•  70
    Kuhn, Values and Academic Freedom
    Logos and Episteme: An International Journal of Epistemology. forthcoming.
    For Kuhn, there are a number of values which provide scientists with a shared basis for theory-choice. These values include accuracy, breadth, consistency, simplicity and fruitfulness. Each of these values may be interpreted in different ways. Moreover, there may be conflict between the values in application to specific theories. In this short paper, Kuhn's idea of scientific values is extended to the value of academic freedom. The value of academic freedom may be interpreted in a number of…Read more
  •  90
    How Not To Know The Principle of Induction
    International Journal for the Study of Skepticism 11 (3): 243-254. 2021.
    In The Problems of Philosophy, Bertrand Russell presents a justification of induction based on a principle he refers to as “the principle of induction”. Owing to the ambiguity of the notion of probability, the principle of induction may be interpreted in two different ways. If interpreted in terms of the subjective interpretation of probability, the principle of induction may be known a priori to be true. But it is unclear how this should give us any confidence in our use of induction, since …Read more
  •  132
    Epistemic Objectivity and the Virtues
    Filozofia Nauki 28 (3): 5-23. 2020.
    The aim of this paper is to bring the resources of virtue epistemology to bear on the issue of the epistemic objectivity of science. A distinction is made between theoretical virtues that may be possessed by scientific theories and epistemic virtues that may be exercised by individual scientists. A distinction is then made between ontological objectivity, objectivity of truth and epistemic objectivity, the latter being the principal focus of the paper. It is then noted that a role must be pla…Read more
  •  105
    Laudan, Intuition and Normative Naturalism
    Organon F: Medzinárodný Časopis Pre Analytickú Filozofiu 27 (4): 437-445. 2020.
    The aim of this paper is to document Laudan's rejection of the appeal to intuition in the context of his development of normative naturalism. At one point in the development of his methodological thinking, Laudan appealed to pre-analytic intuitions, which might be employed to identify episodes in the history of science against which theories of scientific methodology are to be tested. However, Laudan came to reject this appeal to intuitions, and rejected this entire approach to the evaluation …Read more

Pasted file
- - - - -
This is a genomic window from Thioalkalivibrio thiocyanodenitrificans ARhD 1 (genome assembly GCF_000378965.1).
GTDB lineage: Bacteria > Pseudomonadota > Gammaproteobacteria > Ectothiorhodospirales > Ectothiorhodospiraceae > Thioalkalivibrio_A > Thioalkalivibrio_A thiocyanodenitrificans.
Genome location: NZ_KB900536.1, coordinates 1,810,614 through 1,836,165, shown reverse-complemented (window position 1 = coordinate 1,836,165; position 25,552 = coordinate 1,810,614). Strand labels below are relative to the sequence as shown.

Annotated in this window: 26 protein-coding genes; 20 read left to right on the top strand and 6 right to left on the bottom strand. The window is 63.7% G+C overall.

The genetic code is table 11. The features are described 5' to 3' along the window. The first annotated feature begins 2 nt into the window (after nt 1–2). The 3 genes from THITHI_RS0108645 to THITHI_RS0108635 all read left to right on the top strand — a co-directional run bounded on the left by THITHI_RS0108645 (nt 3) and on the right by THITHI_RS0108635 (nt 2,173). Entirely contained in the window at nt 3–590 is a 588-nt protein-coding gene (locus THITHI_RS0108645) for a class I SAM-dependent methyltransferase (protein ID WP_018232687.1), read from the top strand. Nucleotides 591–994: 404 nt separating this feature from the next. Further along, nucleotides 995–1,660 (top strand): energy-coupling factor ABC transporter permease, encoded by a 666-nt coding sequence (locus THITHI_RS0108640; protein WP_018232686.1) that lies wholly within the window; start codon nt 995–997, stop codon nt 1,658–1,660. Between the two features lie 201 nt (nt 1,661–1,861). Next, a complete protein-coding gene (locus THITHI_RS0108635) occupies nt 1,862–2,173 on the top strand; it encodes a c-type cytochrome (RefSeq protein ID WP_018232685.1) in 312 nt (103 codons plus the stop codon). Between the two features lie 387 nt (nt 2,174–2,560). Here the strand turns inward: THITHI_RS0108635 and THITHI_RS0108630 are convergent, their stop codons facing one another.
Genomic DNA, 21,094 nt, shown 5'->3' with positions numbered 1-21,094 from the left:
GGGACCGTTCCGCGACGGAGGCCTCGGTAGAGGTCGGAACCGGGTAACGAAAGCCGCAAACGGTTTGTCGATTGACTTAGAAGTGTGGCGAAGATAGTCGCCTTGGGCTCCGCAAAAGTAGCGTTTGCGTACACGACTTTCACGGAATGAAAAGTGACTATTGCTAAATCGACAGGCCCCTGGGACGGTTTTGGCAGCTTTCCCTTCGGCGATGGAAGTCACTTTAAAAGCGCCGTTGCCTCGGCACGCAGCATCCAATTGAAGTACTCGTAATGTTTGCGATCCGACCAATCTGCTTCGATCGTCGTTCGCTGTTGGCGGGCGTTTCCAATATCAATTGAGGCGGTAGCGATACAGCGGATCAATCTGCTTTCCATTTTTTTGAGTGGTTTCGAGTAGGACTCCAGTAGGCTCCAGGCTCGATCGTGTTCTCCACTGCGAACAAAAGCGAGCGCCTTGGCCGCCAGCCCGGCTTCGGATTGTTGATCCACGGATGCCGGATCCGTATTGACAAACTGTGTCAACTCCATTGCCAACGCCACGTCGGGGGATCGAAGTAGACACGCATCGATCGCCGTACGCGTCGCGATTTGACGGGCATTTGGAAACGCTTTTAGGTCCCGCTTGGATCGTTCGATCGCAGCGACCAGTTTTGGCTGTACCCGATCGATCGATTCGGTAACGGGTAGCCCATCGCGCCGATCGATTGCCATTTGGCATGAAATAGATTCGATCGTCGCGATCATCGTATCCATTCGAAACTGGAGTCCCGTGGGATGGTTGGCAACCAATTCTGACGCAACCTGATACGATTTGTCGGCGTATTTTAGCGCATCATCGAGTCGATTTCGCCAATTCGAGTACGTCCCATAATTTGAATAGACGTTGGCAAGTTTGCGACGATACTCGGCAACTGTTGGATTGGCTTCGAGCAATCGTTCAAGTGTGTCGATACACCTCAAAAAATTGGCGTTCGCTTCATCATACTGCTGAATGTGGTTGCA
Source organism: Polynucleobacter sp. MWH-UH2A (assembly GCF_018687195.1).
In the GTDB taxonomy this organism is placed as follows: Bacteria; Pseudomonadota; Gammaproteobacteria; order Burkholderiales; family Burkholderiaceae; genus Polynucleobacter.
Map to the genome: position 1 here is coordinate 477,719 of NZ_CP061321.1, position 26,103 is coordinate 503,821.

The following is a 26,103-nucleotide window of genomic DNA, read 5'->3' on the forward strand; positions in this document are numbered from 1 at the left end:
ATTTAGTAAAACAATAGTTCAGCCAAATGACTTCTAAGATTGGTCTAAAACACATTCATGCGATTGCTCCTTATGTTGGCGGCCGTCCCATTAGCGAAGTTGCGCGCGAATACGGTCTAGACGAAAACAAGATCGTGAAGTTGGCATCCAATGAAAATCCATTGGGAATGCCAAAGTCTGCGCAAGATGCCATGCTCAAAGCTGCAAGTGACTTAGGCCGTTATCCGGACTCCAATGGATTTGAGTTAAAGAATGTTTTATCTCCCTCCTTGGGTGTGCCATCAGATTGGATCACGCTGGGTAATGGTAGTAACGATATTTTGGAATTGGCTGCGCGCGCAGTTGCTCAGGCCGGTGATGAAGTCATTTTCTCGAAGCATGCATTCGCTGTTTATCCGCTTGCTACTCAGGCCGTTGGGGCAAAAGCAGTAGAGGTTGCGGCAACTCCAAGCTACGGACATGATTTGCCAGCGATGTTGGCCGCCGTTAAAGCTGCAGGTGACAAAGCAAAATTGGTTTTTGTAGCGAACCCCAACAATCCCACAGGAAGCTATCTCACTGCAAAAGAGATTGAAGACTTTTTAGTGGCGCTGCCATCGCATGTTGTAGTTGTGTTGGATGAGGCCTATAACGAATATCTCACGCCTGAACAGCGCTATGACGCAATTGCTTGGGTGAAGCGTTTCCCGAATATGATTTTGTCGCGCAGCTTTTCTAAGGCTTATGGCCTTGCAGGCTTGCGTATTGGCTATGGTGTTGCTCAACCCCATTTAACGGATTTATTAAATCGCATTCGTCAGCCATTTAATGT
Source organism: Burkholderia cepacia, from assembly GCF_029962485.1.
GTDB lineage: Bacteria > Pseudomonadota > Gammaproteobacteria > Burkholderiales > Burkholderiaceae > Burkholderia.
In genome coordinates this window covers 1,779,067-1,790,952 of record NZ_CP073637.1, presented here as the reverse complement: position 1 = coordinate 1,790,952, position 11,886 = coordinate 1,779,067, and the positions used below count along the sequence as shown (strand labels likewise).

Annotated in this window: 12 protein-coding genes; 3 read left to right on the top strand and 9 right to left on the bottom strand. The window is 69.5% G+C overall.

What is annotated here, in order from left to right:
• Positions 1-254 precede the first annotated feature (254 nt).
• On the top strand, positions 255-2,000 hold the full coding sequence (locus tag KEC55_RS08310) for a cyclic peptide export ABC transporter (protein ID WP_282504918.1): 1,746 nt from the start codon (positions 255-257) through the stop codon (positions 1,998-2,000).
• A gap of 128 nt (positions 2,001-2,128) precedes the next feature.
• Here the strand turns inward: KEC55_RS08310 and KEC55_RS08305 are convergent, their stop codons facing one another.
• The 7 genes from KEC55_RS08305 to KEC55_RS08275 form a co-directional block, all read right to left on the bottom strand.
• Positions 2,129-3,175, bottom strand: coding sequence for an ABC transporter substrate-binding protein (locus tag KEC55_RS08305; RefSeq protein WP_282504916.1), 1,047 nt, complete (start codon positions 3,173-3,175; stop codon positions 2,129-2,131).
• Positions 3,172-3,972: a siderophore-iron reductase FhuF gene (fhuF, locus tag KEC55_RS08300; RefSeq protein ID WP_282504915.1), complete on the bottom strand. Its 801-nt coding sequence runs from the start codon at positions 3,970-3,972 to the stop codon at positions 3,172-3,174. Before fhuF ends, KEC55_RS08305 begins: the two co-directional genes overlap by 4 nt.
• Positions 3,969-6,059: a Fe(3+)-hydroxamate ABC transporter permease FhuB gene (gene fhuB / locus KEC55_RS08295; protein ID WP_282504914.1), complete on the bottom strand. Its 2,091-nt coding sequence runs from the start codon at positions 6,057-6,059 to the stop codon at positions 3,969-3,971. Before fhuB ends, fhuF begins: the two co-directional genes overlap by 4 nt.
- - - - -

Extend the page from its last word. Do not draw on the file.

•  276
    Realism and the Epistemic Objectivity of Science
    Kriterion - Journal of Philosophy 35 (1): 5-20. 2021.
    The paper presents a realist account of the epistemic objectivity of science. Epistemic objectivity is distinguished from ontological objectivity and the objectivity of truth. As background, T.S. Kuhn’s idea that scientific theory-choice is based on shared scientific values with a role for both objective and subjective factors is discussed. Kuhn’s values are epistemologically ungrounded, hence provide a minimal sense of objectivity. A robust account of epistemic objectivity on which methodol…Read more
  •  103
    Why Must Justification Guarantee Truth? Reply to Mizrahi
    Logos and Episteme: An International Journal of Epistemology 10 (4): 445-447. 2019.
    This reply provides further grounds to doubt Mizrahi’s argument for an infallibilist theory of knowledge. It is pointed out that the fact that knowledge requires both truth and justification does not entail that the level of justification required for knowledge be sufficient to guarantee truth. In addition, an argument presented by Mizrahi appears to equivocate with respect to the interpretation of the phrase “p cannot be false”.
  •  124
    Factivity or Grounds? Comment on Mizrahi
    Logos and Episteme: An International Journal of Epistemology 10 (3): 333-4. 2019.
    This is a comment on Moti Mizrahi's paper ' You Can't Handle the Truth: Knowledge = Epistemic Certainty'. Mizrahi claims that the factivity of knowledge entails that knowledge requires epistemic certainty. But the argument that Mizrahi presents does not proceed from factivity to certainty. Instead, it proceeds from a premise about the relationship between grounds and knowledge to the conclusion about certainty.
  •  186
    The Objectivity of Science
    In Juan Carlos Aguirre-Garcia (ed.), Objectivity in Human Sciences, . forthcoming.
    The notion of objectivity is ambiguous. A distinction is made between three primary notions of objectivity: ontological objectivity, the objectivity of truth and epistemic objectivity. It is suggested that a realist may explain the relationship between the three notions by saying that use of epistemically objective methods stands the best chance of leading to the objective truth about the objective world.
  •  143
    Neither a Truism nor a Triviality: Reply to Grzankowski
    Principia: An International Journal of Epistemology 23 (2): 361-365. 2019.
    This is a reply to Alex Grzankowski’s comment on my paper, ‘To Believe is to Believe True’. I argue that one may believe a proposition to be true without possessing the concept of truth. I note that to believe the proposition P to be true is not the same as to believe the proposition ‘P is true’. This avoids the regress highlighted by Grzankowski in which the concept of truth is employed an infinite number of times in a single belief.
  •  392
    Underdetermination in Economics: The Duhem-Quine Thesis
    with K. R. Sawyer and Clive Beed
    Economics and Philosophy 13 (1): 1-23. 1997.